There are those who see Peres’s confrontation with Netanyahu as one of the principal reasons that an attack on Iran has not yet materialized. “I will not attribute any such thing to myself,” Peres told me. “Let others say it. I expressed my opinion, and that was my duty. How influential was it? ‘Let another man praise thee, and not thine own mouth,’ ” he said, quoting the Book of Proverbs.

Peres’s clash with Netanyahu over Iran is only one of many disagreements between the two men. On the one hand, Netanyahu is a conservative prime minister who relies on a hard-line, hawkish coalition and who is likely to win next week’s Israeli elections by a landslide. On the other, Peres is Israel’s elder statesman, who, very late in his life, has attained a degree of popularity that eluded him throughout his earlier career. In a survey conducted by the Israel Democracy Institute, 84 percent of Jewish respondents said Peres was trustworthy, while 62 percent thought Netanyahu was.

It is a pleasure to spend time with this man, whom David Ben-Gurion took under his wing and who became a top official of the Israeli defense establishment at age 24. Peres is a man of the world, full of insights and curiosity that have not worn down over the years. Though he is about to enter his 90s, he recalls in vivid detail his encounters with central figures in the post-World War II era: a Soviet joke competition started by President Ronald Reagan, marathon drinking sessions with the German defense minister Franz Josef Strauss and what he learned from the founder of modern Singapore, Lee Kuan Yew. But it is Ben-Gurion, and the many years he spent in his proximity, that Peres returns to time and again.

Although he says, “I take no interest in history, it bores me,” he devotes much effort to clarifying how significant his own imprint on modern history has been. This may be in part because, despite his enormous contribution to the power of the Israel Defense Forces, Peres never served in the military. Moreover, he was not a native-born Israeli “Sabra,” having immigrated to Palestine with his family at age 11.

Peres has been Israel’s president since July 2007. He is a firm believer in the power of social networks. There is no move that he makes, no remark or observation that is not immediately reported by his staff (which is, with the exception of a military aide and a foreign-ministry representative, entirely female) on Facebook, Twitter or Instagram. There was a time when Peres made frequent mention of his conception of “a new Middle East.” Today, a new Middle East is indeed taking shape, but it is not the one he envisioned. Over the past five months, we sat down half a dozen times to talk about the current state of Israel-Palestine relations, his relationship with and opinion of Netanyahu, and what he now sees as the future of the Middle East and Israel’s (and his) role in it. The following answers have been condensed from those talks.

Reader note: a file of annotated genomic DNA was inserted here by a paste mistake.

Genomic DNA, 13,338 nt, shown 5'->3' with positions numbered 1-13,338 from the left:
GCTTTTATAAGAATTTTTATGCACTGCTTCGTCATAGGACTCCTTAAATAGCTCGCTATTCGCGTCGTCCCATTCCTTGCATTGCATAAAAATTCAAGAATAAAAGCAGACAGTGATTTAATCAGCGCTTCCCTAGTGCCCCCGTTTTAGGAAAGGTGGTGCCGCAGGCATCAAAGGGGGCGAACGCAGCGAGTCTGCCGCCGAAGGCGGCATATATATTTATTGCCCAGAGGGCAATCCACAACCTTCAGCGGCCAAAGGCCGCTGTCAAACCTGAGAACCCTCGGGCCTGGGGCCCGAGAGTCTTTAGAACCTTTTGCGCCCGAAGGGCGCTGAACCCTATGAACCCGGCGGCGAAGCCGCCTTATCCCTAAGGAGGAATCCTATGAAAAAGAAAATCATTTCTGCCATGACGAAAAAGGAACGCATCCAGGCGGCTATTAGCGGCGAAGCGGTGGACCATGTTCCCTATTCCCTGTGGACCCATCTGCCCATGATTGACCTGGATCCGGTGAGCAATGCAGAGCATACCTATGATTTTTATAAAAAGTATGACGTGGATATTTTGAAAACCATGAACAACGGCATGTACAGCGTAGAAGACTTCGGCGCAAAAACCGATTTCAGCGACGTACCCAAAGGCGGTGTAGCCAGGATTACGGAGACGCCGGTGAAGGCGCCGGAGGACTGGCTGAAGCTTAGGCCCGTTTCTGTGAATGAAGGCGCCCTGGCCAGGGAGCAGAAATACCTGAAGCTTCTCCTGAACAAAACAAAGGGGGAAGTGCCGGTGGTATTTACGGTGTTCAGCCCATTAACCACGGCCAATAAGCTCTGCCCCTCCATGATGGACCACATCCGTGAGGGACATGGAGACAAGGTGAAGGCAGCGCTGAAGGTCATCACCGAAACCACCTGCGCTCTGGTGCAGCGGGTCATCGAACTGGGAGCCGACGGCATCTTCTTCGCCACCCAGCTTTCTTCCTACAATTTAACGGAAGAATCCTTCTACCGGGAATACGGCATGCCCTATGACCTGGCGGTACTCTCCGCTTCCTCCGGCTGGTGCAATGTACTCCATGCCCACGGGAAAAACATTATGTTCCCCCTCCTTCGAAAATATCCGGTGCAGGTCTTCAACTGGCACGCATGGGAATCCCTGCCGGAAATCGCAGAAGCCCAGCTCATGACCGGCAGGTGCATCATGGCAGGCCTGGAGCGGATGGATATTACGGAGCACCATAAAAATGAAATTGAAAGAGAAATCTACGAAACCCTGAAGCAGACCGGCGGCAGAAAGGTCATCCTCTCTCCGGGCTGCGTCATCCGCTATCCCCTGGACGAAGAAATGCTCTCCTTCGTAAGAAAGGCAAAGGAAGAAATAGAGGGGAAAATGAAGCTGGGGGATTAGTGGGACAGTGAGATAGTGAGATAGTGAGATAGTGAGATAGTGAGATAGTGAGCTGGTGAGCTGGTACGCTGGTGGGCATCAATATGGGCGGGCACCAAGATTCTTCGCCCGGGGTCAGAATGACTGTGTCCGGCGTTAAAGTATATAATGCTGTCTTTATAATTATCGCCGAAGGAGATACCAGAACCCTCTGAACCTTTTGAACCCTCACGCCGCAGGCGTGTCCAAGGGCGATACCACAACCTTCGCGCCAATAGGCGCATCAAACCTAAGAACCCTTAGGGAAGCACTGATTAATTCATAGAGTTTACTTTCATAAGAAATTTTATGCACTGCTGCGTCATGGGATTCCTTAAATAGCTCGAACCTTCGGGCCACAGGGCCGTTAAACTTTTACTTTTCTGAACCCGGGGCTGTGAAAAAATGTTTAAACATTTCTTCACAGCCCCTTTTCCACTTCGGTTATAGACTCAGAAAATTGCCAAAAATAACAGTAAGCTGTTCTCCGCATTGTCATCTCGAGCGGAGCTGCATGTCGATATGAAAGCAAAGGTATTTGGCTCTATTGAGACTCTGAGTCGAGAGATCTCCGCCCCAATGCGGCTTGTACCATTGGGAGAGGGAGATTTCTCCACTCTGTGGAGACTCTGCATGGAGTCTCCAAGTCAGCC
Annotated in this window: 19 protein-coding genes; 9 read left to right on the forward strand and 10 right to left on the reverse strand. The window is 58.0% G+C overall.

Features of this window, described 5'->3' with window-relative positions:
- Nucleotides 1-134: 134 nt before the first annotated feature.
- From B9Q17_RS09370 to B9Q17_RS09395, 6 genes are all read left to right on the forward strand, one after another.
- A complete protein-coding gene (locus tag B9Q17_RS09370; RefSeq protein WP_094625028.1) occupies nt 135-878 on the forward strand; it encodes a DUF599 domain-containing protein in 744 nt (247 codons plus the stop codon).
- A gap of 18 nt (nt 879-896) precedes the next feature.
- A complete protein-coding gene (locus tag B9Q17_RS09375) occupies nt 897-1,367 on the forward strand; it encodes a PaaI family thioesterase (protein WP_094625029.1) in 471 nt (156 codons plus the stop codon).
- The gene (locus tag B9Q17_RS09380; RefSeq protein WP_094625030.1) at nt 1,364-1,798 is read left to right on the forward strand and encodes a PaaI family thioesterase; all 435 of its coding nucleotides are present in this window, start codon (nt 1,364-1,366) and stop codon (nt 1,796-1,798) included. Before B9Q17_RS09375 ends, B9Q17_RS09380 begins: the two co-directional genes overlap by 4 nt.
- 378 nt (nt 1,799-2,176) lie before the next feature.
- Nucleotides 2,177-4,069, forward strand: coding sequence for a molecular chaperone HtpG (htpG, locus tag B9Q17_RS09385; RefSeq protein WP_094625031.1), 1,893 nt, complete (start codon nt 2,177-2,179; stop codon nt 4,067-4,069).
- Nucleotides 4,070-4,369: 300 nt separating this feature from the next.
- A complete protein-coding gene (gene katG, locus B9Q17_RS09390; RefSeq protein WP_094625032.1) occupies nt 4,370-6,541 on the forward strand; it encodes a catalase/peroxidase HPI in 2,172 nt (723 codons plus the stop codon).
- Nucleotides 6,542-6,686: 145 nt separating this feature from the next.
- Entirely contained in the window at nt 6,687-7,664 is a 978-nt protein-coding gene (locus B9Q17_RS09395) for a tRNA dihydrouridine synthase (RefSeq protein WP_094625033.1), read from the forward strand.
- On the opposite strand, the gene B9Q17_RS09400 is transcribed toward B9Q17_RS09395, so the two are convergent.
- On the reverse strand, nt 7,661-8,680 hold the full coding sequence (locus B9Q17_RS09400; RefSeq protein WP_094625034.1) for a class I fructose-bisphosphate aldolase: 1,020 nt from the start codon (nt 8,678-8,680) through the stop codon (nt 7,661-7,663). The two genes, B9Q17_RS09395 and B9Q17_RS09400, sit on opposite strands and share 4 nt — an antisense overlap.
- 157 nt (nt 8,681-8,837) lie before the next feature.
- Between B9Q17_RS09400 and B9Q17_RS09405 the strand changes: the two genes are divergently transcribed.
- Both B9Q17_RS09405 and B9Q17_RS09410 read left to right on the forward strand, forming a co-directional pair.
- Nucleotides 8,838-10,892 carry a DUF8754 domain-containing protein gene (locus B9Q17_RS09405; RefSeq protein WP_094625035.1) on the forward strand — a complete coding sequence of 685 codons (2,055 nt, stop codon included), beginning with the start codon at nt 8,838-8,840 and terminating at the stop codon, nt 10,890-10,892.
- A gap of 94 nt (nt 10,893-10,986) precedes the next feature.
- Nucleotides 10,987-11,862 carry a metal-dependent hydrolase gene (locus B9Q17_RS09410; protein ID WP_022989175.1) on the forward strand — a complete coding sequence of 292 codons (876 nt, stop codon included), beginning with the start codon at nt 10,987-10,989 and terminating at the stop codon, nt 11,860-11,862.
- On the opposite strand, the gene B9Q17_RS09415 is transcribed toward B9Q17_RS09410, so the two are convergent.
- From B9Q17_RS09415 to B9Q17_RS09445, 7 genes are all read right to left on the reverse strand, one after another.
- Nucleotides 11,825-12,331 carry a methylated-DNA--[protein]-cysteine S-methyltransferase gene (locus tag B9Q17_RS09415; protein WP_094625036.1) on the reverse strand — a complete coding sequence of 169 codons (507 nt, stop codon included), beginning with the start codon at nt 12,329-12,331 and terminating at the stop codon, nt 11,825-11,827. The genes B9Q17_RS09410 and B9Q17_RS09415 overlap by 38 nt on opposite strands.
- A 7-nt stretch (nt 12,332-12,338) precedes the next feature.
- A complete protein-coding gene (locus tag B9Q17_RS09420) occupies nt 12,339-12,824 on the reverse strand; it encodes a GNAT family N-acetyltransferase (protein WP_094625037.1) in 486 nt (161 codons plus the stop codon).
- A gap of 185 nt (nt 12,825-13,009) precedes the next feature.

“People usually tend to believe grim words, rather than positive ones,” he told me in December. “When you say, as I do, that you are a confirmed optimist, you are seen as unbalanced. But if you look at history, you will see that it is an ongoing failure for pessimism, not for optimism. It has befallen me to live for many years, and throughout them I have seen that faith triumphs more often than cynicism or skepticism. I think” — and here he expressed harsh criticism of Netanyahu without explicitly mentioning his name — “that if the people of Israel heard from the leadership that there is a chance for peace, they would take up the gauntlet and believe it.”


You don’t believe, then, that for now nothing should be done, as Prime Minister Netanyahu proposes?
He may do nothing, but that doesn’t mean that things won’t be done. This idea, that history is a horse that can be held by the tail, is a foolish idea. After all, the fire can be lit in an instant: another word, another shot, and in the end everyone will lose control. If there is no diplomatic decision, the Palestinians will go back to terror. Knives, mines, suicide attacks. The silence that Israel has been enjoying over the last few years will not continue, because even if the local inhabitants do not want to resume the violence, they will be under the pressure of the Arab world. Money will be transferred to them, and weapons will be smuggled to them, and there will be no one who will stop this flow. Most of the world will support the Palestinians, justify their actions, level the sharpest criticism at us, falsely label us a racist state. Our economy will suffer gravely if a boycott is declared against us. The world’s Jews want an Israel they can be proud of and not an Israel that has no borders and that is considered an occupying state.

What effect does the bad relationship between Obama and Netanyahu have on the immediate future of Israel and the Middle East?
The problem is not between individuals, but between those individuals’ policies. It’s not whether they can have coffee together or not. Neither one is going to kick the other.

Although perhaps they would like to.
It makes no difference. The problem is that Obama would like to reach peace in the Middle East and has to be convinced that Israel agrees with this.

And he isn’t convinced?